Automating Toward Slime
In H.G. Wells’ “Time Machine,” a nineteenth-century scientist creates a device that allows him to travel to 802,701 AD. There he finds that widening economic inequality has created two evolutionarily distinct types of human beings: Eloi and Morlocks. The Eloi are delicate (their skin transformed into tissue through years of disuse), pleasure-seeking surface dwellers and descendants of the upper classes, while the Morlocks, descendants of the working class, live under the earth in constant fear of the sun. Predictably, the Morlocks provide the labour which powers the Eloi’s seemingly sophisticated technology. 1960s Hollywood styled the two species like this:
Wells’ novel goes on to portray the relationship between the two species as a bit more equal (we find out that the Morlocks actually subsist on Eloi meat), but the image of the future that it presents, one in which our technology permanently reshapes who we are, is worth bringing up when we discuss automation.
My recent interest in automation stems in large part from my work on Extra, an automation tool for content marketers and publishers. Our intention with Extra is to loosen the demands of content production and distribution by intelligently automating social media workflows with class.
I say class because most marketing automation tools have a tendency to focus on quantity at the expense of quality. The demands of content production are such that small publishers, bootstrapped organizations, startups without pre-existing networks, fresh entrepreneurs, etc. have an incredibly difficult time getting in front of the right people. The problem isn’t that they can’t produce quality content, it’s that quality content takes time to produce, and that, once it’s produced, it’s buried. The impulse for many is to crank up the volume through automation—to create zombie twitter accounts that are nothing more than dull RSS feeds.
Automation is a fact of life and one of the defining challenges of our time. It has the potential to remove humans from the factory floor; to liberate us from the drudgery of work; to allow us to be more creative with our time; to free us from the shackles of the profit imperative. This is radical stuff, to be sure, but it’s also dangerous.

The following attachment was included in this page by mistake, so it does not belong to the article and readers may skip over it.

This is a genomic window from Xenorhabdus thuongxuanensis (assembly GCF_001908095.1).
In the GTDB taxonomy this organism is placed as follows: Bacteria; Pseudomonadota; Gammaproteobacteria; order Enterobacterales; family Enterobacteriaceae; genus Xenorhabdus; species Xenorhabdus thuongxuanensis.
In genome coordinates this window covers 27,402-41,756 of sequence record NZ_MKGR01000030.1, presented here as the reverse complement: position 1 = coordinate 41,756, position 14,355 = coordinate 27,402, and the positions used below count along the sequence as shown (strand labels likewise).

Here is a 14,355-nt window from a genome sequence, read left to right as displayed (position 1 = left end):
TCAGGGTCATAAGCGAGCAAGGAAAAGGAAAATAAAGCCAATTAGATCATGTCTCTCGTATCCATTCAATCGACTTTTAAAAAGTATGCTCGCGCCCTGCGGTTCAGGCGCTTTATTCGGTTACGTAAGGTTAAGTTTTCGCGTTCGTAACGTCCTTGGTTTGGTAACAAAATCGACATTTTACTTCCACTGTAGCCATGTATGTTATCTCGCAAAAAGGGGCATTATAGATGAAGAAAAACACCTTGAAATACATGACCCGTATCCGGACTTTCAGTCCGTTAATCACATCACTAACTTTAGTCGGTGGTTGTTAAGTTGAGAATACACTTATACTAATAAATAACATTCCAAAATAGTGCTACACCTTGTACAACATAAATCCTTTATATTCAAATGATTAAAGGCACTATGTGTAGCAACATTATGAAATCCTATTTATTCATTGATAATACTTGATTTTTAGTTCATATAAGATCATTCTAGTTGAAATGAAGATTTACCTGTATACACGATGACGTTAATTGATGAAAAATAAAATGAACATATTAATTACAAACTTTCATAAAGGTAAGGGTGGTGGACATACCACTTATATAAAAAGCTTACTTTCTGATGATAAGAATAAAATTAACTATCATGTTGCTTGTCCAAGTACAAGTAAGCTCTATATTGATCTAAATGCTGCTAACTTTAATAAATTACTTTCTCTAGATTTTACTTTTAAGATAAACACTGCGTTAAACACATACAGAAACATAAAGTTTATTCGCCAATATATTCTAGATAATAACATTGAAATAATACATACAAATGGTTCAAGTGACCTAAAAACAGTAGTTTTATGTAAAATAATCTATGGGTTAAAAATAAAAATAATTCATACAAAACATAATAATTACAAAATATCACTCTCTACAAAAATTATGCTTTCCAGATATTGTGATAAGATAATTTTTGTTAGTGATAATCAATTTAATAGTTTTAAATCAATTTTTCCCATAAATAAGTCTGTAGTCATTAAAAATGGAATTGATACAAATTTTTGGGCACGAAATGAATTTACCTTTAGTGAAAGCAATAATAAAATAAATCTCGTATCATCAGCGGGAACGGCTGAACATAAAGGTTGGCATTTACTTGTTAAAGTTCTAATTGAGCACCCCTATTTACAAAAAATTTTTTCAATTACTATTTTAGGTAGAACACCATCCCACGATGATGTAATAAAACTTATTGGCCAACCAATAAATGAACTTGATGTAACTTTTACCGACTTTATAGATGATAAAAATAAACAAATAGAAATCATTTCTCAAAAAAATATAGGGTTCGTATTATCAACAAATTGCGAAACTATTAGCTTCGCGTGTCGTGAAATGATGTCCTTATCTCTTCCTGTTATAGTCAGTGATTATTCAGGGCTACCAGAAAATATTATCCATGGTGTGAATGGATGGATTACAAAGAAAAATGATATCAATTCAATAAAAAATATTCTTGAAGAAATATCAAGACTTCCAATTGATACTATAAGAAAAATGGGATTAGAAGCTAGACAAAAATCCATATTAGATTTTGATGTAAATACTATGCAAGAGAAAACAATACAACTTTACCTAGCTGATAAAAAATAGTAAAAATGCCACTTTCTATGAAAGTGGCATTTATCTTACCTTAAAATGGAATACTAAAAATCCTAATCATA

Automation executed inadequately, calibrated improperly, can produce surplus and waste on a grand scale. Zombie accounts that regularly chirp RSS’ed content are creating digital refuse, layers of which will be permanently recorded as sediment in humanity’s digital history. In deciding to create an app for automating social posting, one has first to consider the ways in which one would be contributing to the digital scrap heap. Let me count the ways.
Automation done improperly looks like this:
Bad automation typically manifests itself as machines designed to carry out tasks in ways which are broadly considered to be “good enough.” The form is right: the tasks are, technically-speaking, being completed, but the naive simplicity with which they’re being completed makes having completed them worthless. This brute form—a crude shape scribbled on the back of a napkin, meant to signify the complexity of the world—is a necessary first step toward creating better machines.
The “Breakfast Machine” is today’s marketing automation: it mimics the form but fails to account for the nuances of it. Nevertheless, it remains widespread. Automation is often mistaken as a substitute for strategy, but the consequences of it can be severe: masses of drone followers, useless analytics, plunging organic reach, diminished brand credibility and a worse internet for those who choose to support you.
Automation doesn’t need to be this way. The human labour required to stay present on social media is immense, and impossible for many. To make matters worse, today’s platforms don’t seem particularly interested in mitigating the burdensome requirements of sustainable publishing. Some degree of automation seems necessary. If we could design and develop an automation tool that radically reduced the human labour required to stay present, learned from the digital environment, assisted marketers, publishers and entrepreneurs in making better decisions, and reduced overall digital refuse by boosting signal while throttling noise, we might be able to free people up to focus on better things. The internet, and the humans that use it, need less to do more.
H.G. Wells’ picture of the future, in which the working classes (d)evolve into overworked trolls, and the upper-classes into wimpish elves, is a ham-fisted, pessimistic vision of the future. Wells’ couldn’t have predicted the ease with which we would be able to (cheaply) automate our processes using digital technology. In our future, not only will the machines do all the work, they’ll manage it too. After having explored the world of the Eloi and the Morlocks, Wells’ character uses his time machine to travel even further into the future. That future, millions of years from the present moment, suggests an even further devolution of the human race: having automated everything that required human intelligence, our species has gradually regressed into lower forms of being. This seems, to me, a more accurate vision of the future: our technology will return us to slime.